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Americana Triptych 

Acoustic Café takes its show on the road

A conservatory-educated violinist, a classically trained cellist and an Ivy League ethnomusicology major walk into a bar. Sounds like a setup for a bad joke. But it's also a way to describe the three performers on the Acoustic Café Evening tour.

The violinist is Carrie Rodriguez, the cellist is Ben Sollee and the Ivy Leaguer is Erin McKeown. The tour was the brainchild of Rodriguez and her manager, John Porter. Rodriguez has been a Sollee admirer since they both attended Boston's Berklee College of Music; she got to know McKeown when they briefly toured together last year.

Rodriguez is also a fan of the long-running syndicated radio program Acoustic Café, heard locally on WBWC 88.1 FM (Saturday 11 p.m.-1 a.m. and Sunday 3-5 p.m.) and Akron's WAPS 91.3 FM (Saturday 6-8 a.m.). Host/producer Rob Reinhart, who started the Michigan-based show in 1995, was eager to put the Acoustic Café's name on the tour because, he says, the adventurous threesome embodies how the show pushes the boundaries of folk, country, rock, jazz and pop music.

That this collaborative is Rodriguez's baby shouldn't be surprising; she's always worked well with others. The Austin native surfaced on the Americana scene in 2002, when she teamed up with legendary songwriter Chip Taylor (the author of tunes like "Wild Thing" and "Angel of the Morning") for a trio of Texas-branded albums. Her 2006 solo debut, Seven Angels on a Bicycle, featured Taylor's songs and revealed a more sophisticated sound for Rodriguez. Her second outing, She Ain't Me (which included co-writes with the Jayhawks' Gary Louris, alt-country darling Mary Gauthier and Semisonic's Dan Wilson), further developed her alluring twang-fringed rock sound. On her upcoming album, Love & Circumstances, due in April, she covers songs by Hank Williams and M. Ward.

This concert also represents something of a homecoming for the Brooklyn-based musician. Rodriguez, whose father is singer-songwriter David Rodriguez, started playing violin in elementary school and became good enough to get into Oberlin's conservatory. But she had an epiphany about her musical future at a local Lyle Lovett concert and transferred to Berklee to play fiddle rather than classical violin.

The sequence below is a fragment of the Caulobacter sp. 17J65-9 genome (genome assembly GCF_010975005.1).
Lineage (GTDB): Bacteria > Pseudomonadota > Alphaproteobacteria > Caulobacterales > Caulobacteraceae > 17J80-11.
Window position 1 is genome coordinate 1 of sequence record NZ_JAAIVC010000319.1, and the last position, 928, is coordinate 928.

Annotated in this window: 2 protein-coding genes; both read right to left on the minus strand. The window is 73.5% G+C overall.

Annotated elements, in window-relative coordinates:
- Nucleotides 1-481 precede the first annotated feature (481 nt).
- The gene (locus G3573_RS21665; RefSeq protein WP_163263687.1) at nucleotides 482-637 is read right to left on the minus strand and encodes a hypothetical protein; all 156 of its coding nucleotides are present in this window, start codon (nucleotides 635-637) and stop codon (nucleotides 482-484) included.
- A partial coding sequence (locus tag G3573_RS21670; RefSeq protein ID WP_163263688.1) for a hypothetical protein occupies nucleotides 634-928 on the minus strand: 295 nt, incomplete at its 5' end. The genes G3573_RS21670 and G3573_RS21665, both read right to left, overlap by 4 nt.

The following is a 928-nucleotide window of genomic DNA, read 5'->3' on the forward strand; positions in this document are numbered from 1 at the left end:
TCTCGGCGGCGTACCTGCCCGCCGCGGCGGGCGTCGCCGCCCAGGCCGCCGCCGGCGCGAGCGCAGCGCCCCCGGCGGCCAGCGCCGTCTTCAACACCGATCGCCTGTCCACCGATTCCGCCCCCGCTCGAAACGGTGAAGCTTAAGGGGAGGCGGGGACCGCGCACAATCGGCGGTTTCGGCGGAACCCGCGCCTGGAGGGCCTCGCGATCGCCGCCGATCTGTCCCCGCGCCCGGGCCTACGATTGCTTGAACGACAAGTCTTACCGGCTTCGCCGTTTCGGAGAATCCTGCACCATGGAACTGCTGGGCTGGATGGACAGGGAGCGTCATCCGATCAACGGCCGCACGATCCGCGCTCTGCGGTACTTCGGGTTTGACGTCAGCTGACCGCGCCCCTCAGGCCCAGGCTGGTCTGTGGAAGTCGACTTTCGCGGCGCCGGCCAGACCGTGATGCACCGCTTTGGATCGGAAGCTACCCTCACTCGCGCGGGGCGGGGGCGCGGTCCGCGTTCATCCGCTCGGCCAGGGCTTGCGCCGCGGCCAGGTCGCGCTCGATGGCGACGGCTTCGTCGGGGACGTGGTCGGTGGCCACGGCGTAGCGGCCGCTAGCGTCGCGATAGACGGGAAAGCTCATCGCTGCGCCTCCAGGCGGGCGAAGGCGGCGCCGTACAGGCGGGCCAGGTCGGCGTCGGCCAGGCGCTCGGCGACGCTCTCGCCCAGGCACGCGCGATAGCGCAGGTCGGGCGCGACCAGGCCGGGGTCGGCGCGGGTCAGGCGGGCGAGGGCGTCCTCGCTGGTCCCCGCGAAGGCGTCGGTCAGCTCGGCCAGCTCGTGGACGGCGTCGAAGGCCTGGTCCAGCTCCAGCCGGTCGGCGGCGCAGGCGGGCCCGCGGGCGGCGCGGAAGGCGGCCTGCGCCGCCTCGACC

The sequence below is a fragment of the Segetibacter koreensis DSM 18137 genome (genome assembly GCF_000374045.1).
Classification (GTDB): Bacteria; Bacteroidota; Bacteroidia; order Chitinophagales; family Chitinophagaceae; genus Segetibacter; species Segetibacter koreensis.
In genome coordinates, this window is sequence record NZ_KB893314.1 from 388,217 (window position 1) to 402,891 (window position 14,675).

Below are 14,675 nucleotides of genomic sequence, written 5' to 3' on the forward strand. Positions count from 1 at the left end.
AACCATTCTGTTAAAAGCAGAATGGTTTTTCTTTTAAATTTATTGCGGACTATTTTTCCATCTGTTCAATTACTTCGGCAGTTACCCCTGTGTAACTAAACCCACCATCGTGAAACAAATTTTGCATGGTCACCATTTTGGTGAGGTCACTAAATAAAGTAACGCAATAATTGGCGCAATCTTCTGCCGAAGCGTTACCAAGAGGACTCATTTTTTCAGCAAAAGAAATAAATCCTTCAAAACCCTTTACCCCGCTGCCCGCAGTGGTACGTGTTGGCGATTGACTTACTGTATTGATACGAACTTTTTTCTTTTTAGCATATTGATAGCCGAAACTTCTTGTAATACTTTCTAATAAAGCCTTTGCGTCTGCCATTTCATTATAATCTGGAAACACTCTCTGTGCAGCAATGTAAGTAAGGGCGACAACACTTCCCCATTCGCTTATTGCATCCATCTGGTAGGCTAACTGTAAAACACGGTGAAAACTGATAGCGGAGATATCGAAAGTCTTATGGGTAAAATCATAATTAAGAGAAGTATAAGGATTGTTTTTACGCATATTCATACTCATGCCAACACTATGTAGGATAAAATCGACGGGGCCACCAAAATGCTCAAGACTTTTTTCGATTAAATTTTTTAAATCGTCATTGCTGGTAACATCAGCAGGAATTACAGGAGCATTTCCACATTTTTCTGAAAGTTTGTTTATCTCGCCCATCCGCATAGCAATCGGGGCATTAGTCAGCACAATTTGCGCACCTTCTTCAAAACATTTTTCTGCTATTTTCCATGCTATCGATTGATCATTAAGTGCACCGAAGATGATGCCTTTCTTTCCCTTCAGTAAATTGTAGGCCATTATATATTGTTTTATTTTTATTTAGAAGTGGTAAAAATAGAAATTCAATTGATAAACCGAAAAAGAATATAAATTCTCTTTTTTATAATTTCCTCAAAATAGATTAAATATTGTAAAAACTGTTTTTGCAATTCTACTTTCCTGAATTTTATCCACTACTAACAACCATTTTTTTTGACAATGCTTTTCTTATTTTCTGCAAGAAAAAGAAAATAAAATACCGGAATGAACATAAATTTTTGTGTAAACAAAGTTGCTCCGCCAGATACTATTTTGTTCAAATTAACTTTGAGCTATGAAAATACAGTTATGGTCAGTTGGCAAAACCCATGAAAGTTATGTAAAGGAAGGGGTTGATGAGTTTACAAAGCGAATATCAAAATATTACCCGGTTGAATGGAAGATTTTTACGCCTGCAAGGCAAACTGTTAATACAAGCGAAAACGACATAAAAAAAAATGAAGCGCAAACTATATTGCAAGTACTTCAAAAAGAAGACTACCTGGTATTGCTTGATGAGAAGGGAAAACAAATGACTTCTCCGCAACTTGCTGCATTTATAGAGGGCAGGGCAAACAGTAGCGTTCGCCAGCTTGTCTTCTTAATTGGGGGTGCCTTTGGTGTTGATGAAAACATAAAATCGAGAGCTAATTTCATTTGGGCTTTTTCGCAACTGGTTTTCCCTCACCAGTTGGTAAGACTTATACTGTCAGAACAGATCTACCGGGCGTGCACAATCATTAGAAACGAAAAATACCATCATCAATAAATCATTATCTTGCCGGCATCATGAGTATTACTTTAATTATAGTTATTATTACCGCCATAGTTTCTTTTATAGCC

Hailing from Kentucky, Sollee shares not only Rodriguez's Berklee background but her interest in musical collaborations. In less than a decade, Sollee has performed with an impressive spectrum of musicians — from progressive bluesman Otis Taylor to boundary-pushing bluegrass ensemble the Sparrow Quartet (which included Bela Fleck and Abigail Washburn). On his new album, Dear Companion, he collaborates with fellow Kentuckian Daniel Martin Moore. My Morning Jacket's Jim James produced. 

Sollee's music redefines how the cello can be used as a lead instrument in Americana music. His picking style projects a distinctive quality that makes his cello sound rootsy and jazzy. Sollee puts across his well-crafted acoustic-based tunes with a gently persuasive voice, which can turn convincingly soulful, as it does on his marvelous reworking of Sam Cooke's "A Change Is Gonna Come."

McKeown, who is joining Rodriguez and Sollee for the tour's final few shows, has developed a loyal following over the past decade. On her early albums, the multi-instrumentalist pulled together a multitude of musical genres — rock, folk, pop, blues and other roots styles. In 2007, she focused on being a Hoagy (Carmichael)-loving hep-kitten with a swinging set of standards, Sing You Sinners. She took another 180-degree turn on last year's Hundreds of Lions. Her versatility reflects the range of musical tastes and skills all three musicians on this show possess.

music@clevescene.com

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